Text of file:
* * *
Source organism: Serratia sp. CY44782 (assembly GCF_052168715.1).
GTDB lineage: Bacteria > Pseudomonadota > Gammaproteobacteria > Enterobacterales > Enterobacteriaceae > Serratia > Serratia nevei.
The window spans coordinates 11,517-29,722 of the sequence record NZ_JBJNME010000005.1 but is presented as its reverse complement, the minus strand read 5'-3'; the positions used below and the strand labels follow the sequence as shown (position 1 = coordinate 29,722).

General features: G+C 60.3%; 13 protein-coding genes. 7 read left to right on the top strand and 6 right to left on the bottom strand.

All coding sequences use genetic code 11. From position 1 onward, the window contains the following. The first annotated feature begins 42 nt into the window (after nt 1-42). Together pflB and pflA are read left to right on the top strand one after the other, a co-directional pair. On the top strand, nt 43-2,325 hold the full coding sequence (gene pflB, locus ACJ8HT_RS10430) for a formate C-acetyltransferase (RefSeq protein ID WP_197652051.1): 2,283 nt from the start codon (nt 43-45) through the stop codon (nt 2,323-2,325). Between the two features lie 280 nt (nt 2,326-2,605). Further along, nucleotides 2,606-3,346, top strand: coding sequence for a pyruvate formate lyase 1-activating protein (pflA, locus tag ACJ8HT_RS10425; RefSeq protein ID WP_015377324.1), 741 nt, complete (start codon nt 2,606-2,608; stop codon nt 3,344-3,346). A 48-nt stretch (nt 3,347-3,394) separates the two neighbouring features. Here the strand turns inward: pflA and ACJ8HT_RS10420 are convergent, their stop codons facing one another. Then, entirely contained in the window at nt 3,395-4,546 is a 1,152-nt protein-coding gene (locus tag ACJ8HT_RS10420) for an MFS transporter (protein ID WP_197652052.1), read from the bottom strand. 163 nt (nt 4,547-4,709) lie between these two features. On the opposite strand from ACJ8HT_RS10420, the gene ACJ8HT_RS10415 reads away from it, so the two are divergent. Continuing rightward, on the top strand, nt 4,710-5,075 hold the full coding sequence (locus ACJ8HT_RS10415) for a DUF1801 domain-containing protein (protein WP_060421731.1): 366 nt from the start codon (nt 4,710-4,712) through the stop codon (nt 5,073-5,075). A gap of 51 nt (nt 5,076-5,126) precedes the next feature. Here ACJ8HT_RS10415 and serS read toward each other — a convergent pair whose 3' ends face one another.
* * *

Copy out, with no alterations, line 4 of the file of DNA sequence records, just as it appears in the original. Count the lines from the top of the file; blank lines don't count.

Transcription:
General features: G+C 60.3%; 13 protein-coding genes. 7 read left to right on the top strand and 6 right to left on the bottom strand.